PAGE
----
How do you listen? What does it mean to really hear someone? In Dialogue we should listen to hear meaning emerge both from individuals and from the group. We listen for common assumptions and for the voices that question those assumptions. We let meaning unfold in the conversation as a whole. We try to hear the shared meaning that can evolve only if many individual meanings are heard.
The Chinese character for listen contains the sub characters one heart, eye and ear- all of which we must use to truly listen. Listening is the first step for making dialogue effective.
Honesty and sincerity
In dialogue one must speak the truth, be sincere and assume that the other person is also sincere and telling the truth. This develops trust, which lets you engage in dialogue with confidence.
The capacity to see the living processes that underlie all things, and to be aware of ourselves and the impact we have--right in the moment of their occurrence. It includes letting go, or "suspending" our certainty, to see things from another point of view. With awareness we can entertain multiple points of view at once, even if they are opposed or in contradiction with one another.
Means that we neither suppress what we think nor advocate it. In the words of Bohm (1996), “you neither carry them [thoughts] out nor suppress them. You don’t believe them, nor do you disbelieve them; you don’t judge them as good or bad.”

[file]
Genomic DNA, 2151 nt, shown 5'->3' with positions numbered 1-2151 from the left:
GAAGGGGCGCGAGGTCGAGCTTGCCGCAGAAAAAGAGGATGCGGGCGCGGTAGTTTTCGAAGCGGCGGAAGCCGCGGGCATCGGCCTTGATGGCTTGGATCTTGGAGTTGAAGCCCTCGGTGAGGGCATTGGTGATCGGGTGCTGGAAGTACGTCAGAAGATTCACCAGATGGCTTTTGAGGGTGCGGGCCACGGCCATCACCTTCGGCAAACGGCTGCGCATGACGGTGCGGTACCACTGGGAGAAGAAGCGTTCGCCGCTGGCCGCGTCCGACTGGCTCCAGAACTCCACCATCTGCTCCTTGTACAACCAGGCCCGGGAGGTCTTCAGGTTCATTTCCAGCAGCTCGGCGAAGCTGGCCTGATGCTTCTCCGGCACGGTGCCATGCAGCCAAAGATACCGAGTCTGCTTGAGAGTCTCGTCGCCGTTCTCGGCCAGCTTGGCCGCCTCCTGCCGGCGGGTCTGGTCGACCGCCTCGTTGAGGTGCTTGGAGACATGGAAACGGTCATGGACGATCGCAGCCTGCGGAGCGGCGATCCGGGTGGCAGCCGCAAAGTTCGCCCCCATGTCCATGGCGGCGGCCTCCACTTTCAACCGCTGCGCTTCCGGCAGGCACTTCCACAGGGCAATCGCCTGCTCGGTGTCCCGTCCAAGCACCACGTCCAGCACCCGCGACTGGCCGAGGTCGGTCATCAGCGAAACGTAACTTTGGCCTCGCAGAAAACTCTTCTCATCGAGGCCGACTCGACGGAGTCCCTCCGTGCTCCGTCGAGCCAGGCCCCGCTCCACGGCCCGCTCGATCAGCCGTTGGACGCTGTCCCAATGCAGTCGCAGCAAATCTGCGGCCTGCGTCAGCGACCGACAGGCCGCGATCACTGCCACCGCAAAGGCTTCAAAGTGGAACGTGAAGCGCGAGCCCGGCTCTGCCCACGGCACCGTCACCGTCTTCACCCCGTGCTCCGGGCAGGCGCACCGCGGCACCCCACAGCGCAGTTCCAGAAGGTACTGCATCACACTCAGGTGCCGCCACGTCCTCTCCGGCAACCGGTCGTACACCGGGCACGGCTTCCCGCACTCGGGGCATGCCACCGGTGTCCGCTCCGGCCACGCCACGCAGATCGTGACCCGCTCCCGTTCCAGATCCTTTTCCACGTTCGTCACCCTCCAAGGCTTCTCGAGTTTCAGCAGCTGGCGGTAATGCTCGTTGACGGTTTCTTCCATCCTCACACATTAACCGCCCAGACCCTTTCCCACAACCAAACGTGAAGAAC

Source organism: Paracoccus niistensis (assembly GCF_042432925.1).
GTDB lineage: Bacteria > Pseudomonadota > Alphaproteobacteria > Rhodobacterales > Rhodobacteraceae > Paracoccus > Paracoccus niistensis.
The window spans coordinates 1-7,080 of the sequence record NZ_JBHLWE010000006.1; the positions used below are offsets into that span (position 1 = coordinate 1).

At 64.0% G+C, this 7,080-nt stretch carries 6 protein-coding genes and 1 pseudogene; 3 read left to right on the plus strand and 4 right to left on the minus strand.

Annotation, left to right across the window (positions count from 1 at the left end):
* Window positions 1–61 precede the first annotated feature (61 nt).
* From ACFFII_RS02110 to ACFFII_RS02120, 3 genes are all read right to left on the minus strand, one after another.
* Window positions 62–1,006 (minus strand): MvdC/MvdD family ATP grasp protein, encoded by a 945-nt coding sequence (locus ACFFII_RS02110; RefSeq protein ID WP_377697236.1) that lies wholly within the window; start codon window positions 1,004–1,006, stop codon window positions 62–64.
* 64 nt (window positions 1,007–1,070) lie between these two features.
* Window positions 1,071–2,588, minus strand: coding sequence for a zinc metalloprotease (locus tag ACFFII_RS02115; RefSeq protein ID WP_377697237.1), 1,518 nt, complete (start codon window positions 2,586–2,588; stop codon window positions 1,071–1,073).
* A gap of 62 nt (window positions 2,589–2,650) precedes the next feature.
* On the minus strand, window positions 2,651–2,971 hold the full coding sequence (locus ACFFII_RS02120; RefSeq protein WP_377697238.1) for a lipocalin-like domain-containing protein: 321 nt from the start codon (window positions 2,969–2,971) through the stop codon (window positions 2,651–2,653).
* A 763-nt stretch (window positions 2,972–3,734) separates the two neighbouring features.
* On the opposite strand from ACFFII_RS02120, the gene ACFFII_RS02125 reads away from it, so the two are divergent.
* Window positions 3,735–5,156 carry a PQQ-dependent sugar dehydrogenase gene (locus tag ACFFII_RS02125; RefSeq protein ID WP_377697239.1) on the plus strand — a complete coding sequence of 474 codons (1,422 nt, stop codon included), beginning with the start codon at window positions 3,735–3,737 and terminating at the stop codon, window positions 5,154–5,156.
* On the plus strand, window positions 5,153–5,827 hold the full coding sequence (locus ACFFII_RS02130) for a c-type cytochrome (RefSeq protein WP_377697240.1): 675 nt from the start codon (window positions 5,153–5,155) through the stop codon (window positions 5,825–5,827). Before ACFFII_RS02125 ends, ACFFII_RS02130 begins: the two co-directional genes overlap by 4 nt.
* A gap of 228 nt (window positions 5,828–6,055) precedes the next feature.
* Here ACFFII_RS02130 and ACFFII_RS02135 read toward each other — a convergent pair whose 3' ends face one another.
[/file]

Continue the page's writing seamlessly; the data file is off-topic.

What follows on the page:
Isaacs says you “change directions, stop, step back, see things with new eyes.” We allow our differences to be present – not moving immediately to agreement or debate, but developing the skill for bridging across the diversity of our opinions, assumptions, backgrounds and ideas.
The word suspend comes from the Latin root suspendere, which means "to hang below." It has to do with drawing out, or stretching. It refers to displaying our thinking in a way that lets us and others see and understand.
When we practice suspending our judgments we learn to hold our opinions lightly. We consciously open ourselves to hearing and understanding each person's point of view. We create a space between our judgments and our reactions so that we can hear the other person in a new way. This is a key to building a climate of trust and safety in the group.
Inquiry and Reflection
When we are unclear about what someone means, we ask a question. In Dialogue the intent of questions is twofold. One purpose is to draw the other out in a safe and supportive way. Questions should never belittle or criticize. More importantly, questions allow us to dig deeply into ideas and perspectives that are novel to us. Questions can give us room for reflection and develop the understanding of the entire group.
Our assumptions play a large part in how we view the world and how we behave towards others, yet they are often invisible to us. They are so habituated that we "know" that the world agrees with them.